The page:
JB: It’s very easy to say you had some problems and you solved them, but to improve performance so much is more than just righting a wobbly ship.
BG: You must remember the profit before tax we had in 2010 of £3m was an exceptional year brought about because of scrappage. But our profits have been ranging between £1.4m and £1.6m so the move to £3m looks stratospheric.
The intention was to make sure we had the right level of people, businesses and share of the market place.
We jettisoned that part of the business which was high usage of cash and low returns – mostly our high-level business-to-business, heavy fleet business – concentrated on our retail, we reconfigured our advertising and marketing and eventually we became the model we are now that works.
JB: And similarly with gearing?
BG: Well, we just sold a business. We did the same as Mullally did: ie sold the furniture to make sure we had enough cash for research and development work.
We sold what we didn’t need. We wanted to bring our gearing down as we wanted to have enough cash to do the things we wanted to do.
JB: What do you see happening in the rest of the year?
BG: We’re probably not in the same place we were in January. The feel-good factor is a bit stronger.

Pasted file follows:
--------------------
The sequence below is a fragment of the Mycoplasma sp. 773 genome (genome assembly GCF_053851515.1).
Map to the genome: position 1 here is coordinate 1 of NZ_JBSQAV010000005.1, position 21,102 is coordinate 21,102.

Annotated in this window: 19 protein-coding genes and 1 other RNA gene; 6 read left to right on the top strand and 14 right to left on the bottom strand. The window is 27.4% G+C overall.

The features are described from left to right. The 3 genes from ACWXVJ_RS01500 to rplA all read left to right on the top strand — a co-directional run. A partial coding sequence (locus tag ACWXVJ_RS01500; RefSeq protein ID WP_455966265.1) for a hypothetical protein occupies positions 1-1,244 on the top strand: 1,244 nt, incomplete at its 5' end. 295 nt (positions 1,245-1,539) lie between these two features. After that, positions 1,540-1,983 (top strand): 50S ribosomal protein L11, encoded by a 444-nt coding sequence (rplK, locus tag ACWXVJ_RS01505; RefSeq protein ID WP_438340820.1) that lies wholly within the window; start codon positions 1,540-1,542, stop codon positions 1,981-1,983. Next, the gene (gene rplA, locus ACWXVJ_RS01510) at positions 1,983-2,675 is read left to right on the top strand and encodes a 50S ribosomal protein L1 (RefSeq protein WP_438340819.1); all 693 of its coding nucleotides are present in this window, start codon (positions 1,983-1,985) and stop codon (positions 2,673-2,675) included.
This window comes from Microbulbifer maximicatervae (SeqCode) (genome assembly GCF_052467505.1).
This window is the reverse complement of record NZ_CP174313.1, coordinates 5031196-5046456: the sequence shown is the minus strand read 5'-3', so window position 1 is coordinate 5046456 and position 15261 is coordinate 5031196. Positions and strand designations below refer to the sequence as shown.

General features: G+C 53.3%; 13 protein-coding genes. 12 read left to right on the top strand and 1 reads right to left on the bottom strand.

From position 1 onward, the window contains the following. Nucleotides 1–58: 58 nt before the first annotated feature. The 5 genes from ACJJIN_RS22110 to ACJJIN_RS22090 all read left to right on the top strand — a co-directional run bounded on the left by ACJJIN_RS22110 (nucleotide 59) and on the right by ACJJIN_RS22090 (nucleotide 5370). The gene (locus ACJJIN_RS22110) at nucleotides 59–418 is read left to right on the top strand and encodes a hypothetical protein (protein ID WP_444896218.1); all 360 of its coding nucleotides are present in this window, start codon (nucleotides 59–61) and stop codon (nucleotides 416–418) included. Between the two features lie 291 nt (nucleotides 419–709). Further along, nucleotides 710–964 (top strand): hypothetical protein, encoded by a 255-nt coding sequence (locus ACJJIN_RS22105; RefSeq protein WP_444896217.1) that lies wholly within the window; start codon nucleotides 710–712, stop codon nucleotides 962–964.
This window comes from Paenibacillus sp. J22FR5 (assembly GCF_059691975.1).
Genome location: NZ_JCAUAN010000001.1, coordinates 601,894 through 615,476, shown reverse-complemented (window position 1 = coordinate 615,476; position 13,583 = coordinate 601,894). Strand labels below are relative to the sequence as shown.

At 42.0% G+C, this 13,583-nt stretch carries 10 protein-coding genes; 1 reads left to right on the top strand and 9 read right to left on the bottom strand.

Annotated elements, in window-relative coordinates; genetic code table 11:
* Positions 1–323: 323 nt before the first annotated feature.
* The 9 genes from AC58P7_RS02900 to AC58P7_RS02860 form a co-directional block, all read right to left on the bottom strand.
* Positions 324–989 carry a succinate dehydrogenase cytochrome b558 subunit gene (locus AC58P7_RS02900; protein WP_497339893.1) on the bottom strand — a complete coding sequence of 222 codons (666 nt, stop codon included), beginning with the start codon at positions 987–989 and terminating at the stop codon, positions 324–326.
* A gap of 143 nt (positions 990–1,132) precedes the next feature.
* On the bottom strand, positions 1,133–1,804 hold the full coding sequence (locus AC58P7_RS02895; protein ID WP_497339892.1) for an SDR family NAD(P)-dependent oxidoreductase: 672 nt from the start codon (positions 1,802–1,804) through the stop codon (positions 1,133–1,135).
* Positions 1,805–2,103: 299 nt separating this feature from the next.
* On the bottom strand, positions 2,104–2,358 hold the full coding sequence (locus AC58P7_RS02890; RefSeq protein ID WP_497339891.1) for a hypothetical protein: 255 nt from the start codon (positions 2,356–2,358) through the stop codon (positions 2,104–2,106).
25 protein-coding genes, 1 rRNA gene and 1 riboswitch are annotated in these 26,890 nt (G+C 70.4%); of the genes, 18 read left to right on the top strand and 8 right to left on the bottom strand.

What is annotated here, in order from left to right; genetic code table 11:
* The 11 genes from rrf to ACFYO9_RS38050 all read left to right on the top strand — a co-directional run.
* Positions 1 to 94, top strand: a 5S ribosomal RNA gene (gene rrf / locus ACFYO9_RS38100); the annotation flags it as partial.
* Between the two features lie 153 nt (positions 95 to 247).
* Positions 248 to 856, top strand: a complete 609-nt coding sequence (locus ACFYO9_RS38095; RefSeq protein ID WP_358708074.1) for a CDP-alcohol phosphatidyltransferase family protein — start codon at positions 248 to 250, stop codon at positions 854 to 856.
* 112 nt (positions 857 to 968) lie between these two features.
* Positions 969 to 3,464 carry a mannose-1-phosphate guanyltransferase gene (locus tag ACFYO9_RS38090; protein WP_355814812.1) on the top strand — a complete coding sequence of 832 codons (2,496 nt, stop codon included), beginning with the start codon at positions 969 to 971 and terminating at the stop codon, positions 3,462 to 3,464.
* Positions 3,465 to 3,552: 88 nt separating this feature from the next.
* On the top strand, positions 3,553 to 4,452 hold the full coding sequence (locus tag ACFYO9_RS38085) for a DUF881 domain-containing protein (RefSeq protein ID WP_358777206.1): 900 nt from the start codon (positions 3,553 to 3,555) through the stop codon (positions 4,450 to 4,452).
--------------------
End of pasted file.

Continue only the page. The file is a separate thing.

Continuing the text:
We have to make sure our business is holistic. So I need to continue to get my 66% operating profit through my aftersales activity as my vehicle sales department is always going to be volatile to some degree.
I sense the economy is starting to shift positively a little bit, that consumers are feeling a little bit more relaxed. The part that is out of my control is the ferocious level of competition to sell the next car, making margins so skinny.
JB: What do you mean by ferocious competition?
BG: Well, the illogical competition pricing. It’s partially down to chasing an objective or a reduction in stock. We always see it at the end of a quarter, mainly in March and September, in an attempt to take all the prizes.
JB: Is there a level, a margin, you will not go below?
BG: You have to say eventually no further. One of my businesses up north went to the ‘no further’ mark during March.
JB: Do you see the group growing within the two geographical areas or moving beyond them?
BG: There are always going to be opportunities. That’s the nature of the world. People want to retire if it gets too difficult; they’re under stress from the bank.
We have completely the opposite to that; our bank is really supportive and keen for us to do more, if we can find the right locations and we can manage them. Finding the money isn’t the tough bit.
JB: So will the opportunities be new build or acquisitions?
BG: I wouldn’t want to do a new build because that’s probably the most difficult to get right. Trying to turn a business round is the best proposition.